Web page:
The chants of "guilty" and "lock her up" from the Republican convention floor reflect the mood of much of America, Donald Trump’s campaign manager said Wednesday.
Paul Manafort also told reporters that there would be "two main speakers" Wednesday, one by Eric Trump, son of the Republican presidential nominee, and by Mike Pence, Donald Trump’s running mate. Traditionally the vice presidential nominee gets star billing on his acceptance speech night.
Tuesday night, speech after speech Tuesday night bashed Hillary Clinton, highlighted by Gov. Chris Christie of New Jersey urging the delegates to holler "guilty" after he’d make an allegation.
Asked about the tone, Manafort told a press conference that the evening had "multiple tones."
He said "there is an anger in the delegates that is out there in America" about "failed
But, Manafort said, "that’s not the tone of the convention. That may be the undertone."
He contended most people are angry that Clinton, due to become the Democratic presidential nominee next week, was not charged in connected with a private email server used while she was secretary of state from 2009 to 2013.
The chant "probably reflects the attitude of a lot of people in America.”
They don’t understand why justice wasn’t done
Paul Manafort at a Wednesday news confernce disussing the public’s view of the Clinton email controversy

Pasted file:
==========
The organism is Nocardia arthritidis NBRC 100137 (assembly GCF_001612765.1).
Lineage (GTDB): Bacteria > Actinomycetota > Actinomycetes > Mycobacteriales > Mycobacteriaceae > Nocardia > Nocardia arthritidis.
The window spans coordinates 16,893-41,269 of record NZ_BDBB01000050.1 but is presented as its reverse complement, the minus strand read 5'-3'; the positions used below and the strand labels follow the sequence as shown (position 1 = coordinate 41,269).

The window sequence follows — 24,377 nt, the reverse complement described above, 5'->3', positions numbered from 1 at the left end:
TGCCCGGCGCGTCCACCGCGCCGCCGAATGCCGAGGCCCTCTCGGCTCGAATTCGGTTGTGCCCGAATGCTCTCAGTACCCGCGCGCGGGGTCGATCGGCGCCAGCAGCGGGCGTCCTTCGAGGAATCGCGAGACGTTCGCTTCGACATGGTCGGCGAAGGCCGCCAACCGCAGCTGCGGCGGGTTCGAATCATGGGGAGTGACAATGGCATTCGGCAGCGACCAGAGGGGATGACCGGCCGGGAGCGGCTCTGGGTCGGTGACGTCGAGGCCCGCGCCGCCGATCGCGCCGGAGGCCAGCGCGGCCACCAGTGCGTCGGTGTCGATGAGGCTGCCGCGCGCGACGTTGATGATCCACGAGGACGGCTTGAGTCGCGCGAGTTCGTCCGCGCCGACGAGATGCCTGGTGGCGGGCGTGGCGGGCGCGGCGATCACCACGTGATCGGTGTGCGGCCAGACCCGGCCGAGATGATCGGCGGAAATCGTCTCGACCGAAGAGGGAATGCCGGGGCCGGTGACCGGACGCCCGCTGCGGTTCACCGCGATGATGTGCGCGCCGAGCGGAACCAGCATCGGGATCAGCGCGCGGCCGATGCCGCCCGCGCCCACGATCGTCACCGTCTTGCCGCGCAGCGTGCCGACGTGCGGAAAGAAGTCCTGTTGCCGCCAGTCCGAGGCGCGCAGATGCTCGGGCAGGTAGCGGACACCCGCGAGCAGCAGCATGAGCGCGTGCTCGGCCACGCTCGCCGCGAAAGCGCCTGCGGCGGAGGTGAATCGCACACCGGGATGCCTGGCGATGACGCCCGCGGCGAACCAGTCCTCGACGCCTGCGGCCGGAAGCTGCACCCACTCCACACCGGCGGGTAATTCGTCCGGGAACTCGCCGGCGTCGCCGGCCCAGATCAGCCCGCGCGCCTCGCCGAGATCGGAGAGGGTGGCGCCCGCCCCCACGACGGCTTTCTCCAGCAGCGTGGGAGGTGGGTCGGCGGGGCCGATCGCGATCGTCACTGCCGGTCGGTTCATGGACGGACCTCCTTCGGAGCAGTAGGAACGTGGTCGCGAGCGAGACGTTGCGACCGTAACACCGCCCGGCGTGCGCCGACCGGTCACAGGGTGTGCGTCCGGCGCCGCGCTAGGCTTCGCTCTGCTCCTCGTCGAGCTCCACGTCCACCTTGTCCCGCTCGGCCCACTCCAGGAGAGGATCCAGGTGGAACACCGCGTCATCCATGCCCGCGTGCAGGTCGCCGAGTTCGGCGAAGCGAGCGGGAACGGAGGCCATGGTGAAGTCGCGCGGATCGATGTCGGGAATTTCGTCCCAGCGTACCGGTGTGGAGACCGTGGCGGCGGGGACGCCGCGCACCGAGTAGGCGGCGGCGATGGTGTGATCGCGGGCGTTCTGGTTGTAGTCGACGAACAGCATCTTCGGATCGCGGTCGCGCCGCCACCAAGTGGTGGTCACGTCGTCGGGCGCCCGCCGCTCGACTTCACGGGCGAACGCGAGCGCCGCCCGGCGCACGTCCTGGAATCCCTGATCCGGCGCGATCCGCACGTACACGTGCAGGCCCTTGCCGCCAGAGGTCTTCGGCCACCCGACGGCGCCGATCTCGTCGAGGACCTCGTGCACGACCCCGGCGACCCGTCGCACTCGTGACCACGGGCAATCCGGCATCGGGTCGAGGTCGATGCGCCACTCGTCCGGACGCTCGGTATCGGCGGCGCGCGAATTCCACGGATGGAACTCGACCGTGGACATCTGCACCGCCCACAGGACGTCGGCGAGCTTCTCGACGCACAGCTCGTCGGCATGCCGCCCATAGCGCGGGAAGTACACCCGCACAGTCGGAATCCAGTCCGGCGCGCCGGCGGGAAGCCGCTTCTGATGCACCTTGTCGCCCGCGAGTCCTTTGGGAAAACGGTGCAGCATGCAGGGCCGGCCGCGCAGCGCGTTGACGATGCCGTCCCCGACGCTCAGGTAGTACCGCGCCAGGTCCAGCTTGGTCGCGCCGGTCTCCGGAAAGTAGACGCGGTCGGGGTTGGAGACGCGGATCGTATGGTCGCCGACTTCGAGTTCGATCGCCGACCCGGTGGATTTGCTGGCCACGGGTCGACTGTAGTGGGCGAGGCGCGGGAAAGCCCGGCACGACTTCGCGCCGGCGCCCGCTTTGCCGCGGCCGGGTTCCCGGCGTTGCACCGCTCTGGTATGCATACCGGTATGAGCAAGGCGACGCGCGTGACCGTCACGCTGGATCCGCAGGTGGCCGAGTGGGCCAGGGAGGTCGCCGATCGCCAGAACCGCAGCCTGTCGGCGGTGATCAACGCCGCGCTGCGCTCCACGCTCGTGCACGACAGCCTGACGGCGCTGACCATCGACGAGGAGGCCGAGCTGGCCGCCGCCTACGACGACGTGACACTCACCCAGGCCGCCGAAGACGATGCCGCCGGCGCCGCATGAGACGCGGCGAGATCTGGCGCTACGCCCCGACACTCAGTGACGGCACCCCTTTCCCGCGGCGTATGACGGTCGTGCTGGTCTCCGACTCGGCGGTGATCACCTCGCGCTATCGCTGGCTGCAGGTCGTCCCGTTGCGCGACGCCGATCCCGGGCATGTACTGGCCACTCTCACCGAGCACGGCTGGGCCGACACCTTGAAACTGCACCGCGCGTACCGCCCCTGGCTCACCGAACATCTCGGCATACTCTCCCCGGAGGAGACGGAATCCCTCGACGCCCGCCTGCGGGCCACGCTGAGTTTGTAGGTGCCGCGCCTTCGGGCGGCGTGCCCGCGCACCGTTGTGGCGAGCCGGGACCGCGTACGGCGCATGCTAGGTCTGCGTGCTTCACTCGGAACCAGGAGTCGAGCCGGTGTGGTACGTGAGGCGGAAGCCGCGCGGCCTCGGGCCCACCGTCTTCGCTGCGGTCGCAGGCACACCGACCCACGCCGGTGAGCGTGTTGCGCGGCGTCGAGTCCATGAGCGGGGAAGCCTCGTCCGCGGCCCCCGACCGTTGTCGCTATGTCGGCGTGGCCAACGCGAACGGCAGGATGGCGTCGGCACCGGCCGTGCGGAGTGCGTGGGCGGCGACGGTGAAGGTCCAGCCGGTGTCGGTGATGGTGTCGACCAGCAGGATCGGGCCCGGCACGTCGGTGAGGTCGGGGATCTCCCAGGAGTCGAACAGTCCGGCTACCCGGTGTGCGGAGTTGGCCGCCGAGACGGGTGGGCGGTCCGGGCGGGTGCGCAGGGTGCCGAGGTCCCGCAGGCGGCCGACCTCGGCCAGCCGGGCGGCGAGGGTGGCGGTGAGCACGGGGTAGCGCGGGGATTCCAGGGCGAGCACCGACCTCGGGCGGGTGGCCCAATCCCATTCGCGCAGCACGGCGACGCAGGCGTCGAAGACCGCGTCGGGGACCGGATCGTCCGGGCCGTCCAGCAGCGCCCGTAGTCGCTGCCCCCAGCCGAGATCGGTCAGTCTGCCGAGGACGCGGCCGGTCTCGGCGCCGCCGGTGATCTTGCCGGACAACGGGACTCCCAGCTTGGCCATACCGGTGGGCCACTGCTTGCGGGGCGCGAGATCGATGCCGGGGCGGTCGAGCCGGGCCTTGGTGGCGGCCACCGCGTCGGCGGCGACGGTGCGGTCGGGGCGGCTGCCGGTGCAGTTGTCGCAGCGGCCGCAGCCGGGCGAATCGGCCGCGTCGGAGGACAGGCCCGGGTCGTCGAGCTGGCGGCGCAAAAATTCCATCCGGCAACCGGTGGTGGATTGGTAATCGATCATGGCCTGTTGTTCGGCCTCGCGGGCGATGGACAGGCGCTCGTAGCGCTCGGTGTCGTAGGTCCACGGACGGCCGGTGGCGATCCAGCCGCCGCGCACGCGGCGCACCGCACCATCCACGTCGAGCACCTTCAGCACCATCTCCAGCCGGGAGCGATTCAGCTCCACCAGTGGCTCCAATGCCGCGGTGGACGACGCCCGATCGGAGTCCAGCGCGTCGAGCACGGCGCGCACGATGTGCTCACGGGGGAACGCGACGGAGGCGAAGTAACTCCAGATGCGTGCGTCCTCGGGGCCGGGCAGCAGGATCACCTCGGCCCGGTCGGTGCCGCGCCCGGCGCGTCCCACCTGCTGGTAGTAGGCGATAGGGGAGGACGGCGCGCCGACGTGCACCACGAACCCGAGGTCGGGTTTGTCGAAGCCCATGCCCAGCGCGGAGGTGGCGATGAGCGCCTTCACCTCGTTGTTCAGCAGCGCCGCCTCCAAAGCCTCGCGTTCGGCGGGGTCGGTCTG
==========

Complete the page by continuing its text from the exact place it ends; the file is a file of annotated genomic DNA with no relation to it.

The Clinton decision " plays right into the narrative of why things need to change in Washington, There’s special justice for some and it’s not equal justice," Manafort said.
Trump was nominated easily Tuesday, but others, notably Sen. Ted Cruz, R-Texas, got votes. Cruz, who is speaking to the convention Wednesday, has been reluctant to embrace Trump.
"I think he’ll give a sign on where he is on Donald Trump that will be pleasing to the Trump campaign," Manafort said.
Manafort insisted the GOP was unfied.
"The messaging of this convention is dealing with the economic crisis in America, it’s dealing with the crisis of security," he said. "Those aren’t republican red meat issues anymore. Those are issues that reflect all of society."
He also dismissed the notion that Pence is an afterthought. Trump waited 28 minutes during the vice presidential rollout to introduce the governor of Indiana, and dominated Sunday’s joint "60 Minutes interview."
"I’m comfortable that it’s a less awkward situation than I’ve seen in many marriages," Manafort said. He hinted that Trump could join Pence on stage Wednesday night.